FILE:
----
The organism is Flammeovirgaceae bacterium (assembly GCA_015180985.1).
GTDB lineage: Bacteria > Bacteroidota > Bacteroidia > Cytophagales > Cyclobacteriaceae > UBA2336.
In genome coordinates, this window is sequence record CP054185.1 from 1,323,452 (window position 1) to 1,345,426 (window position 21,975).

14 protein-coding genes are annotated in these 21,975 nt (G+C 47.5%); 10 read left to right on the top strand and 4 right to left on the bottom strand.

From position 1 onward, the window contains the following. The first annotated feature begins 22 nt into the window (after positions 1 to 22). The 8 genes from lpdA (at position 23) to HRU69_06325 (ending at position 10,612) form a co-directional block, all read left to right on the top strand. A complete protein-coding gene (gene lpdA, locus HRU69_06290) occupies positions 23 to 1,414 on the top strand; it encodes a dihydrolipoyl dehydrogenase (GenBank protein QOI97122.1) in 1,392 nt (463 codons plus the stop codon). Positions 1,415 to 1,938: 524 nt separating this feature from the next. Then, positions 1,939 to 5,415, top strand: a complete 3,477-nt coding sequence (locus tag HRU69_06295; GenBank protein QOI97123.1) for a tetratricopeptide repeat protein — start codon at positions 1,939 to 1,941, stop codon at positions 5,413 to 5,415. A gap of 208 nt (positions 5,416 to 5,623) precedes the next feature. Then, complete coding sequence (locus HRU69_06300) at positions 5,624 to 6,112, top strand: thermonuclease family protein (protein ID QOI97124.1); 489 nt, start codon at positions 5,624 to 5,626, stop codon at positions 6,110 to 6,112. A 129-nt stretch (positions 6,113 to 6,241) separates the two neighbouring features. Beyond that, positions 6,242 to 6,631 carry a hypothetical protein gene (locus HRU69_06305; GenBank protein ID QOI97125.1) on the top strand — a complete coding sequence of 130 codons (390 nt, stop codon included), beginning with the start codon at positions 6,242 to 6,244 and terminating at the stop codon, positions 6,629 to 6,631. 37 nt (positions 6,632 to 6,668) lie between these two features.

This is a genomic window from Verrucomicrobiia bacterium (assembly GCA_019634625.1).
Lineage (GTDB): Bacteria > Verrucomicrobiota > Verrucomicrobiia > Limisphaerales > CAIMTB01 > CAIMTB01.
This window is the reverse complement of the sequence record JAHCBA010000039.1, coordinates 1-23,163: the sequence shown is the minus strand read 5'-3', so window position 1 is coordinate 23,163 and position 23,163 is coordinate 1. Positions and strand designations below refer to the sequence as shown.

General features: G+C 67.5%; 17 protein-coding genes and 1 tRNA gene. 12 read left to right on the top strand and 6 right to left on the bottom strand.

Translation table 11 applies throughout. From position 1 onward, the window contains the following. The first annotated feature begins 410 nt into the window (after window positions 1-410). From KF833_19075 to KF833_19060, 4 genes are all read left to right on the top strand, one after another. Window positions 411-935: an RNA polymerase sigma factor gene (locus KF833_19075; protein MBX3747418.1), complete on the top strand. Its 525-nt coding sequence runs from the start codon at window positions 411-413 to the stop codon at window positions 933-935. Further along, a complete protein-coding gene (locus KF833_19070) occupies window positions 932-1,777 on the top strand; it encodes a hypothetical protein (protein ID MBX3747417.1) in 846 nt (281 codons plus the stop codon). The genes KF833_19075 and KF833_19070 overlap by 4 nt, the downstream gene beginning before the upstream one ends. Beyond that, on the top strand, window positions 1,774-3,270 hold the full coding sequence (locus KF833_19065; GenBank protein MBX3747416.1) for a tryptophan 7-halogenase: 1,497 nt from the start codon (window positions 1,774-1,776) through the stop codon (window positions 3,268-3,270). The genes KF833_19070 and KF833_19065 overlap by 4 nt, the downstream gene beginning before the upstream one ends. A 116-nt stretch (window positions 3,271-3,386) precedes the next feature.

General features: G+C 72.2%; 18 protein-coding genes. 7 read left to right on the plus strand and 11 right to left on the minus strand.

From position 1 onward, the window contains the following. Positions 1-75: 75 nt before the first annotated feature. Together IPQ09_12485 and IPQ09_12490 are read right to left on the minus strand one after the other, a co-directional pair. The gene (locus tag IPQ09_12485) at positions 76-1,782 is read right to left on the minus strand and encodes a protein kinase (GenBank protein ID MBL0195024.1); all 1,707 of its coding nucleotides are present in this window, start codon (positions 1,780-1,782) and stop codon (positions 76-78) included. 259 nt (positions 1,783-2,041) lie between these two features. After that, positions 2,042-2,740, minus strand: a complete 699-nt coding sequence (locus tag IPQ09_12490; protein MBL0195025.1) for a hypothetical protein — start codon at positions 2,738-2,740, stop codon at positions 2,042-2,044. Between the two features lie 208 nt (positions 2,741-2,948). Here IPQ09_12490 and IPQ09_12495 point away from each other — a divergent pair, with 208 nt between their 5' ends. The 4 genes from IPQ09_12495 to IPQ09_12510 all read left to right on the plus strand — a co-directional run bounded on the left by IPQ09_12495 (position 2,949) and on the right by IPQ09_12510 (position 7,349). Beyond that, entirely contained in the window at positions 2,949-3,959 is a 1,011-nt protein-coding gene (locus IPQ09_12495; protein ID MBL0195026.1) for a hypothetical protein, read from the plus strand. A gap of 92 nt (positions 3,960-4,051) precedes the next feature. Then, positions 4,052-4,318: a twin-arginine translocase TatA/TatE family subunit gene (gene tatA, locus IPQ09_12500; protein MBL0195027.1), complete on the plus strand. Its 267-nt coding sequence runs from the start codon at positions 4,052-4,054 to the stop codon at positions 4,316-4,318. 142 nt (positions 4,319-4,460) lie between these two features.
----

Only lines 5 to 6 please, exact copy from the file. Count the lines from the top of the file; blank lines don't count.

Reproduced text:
From position 1 onward, the window contains the following. The first annotated feature begins 22 nt into the window (after positions 1 to 22). The 8 genes from lpdA (at position 23) to HRU69_06325 (ending at position 10,612) form a co-directional block, all read left to right on the top strand. A complete protein-coding gene (gene lpdA, locus HRU69_06290) occupies positions 23 to 1,414 on the top strand; it encodes a dihydrolipoyl dehydrogenase (GenBank protein QOI97122.1) in 1,392 nt (463 codons plus the stop codon). Positions 1,415 to 1,938: 524 nt separating this feature from the next. Then, positions 1,939 to 5,415, top strand: a complete 3,477-nt coding sequence (locus tag HRU69_06295; GenBank protein QOI97123.1) for a tetratricopeptide repeat protein — start codon at positions 1,939 to 1,941, stop codon at positions 5,413 to 5,415. A gap of 208 nt (positions 5,416 to 5,623) precedes the next feature. Then, complete coding sequence (locus HRU69_06300) at positions 5,624 to 6,112, top strand: thermonuclease family protein (protein ID QOI97124.1); 489 nt, start codon at positions 5,624 to 5,626, stop codon at positions 6,110 to 6,112. A 129-nt stretch (positions 6,113 to 6,241) separates the two neighbouring features. Beyond that, positions 6,242 to 6,631 carry a hypothetical protein gene (locus HRU69_06305; GenBank protein ID QOI97125.1) on the top strand — a complete coding sequence of 130 codons (390 nt, stop codon included), beginning with the start codon at positions 6,242 to 6,244 and terminating at the stop codon, positions 6,629 to 6,631. 37 nt (positions 6,632 to 6,668) lie between these two features.

This is a genomic window from Verrucomicrobiia bacterium (assembly GCA_019634625.1).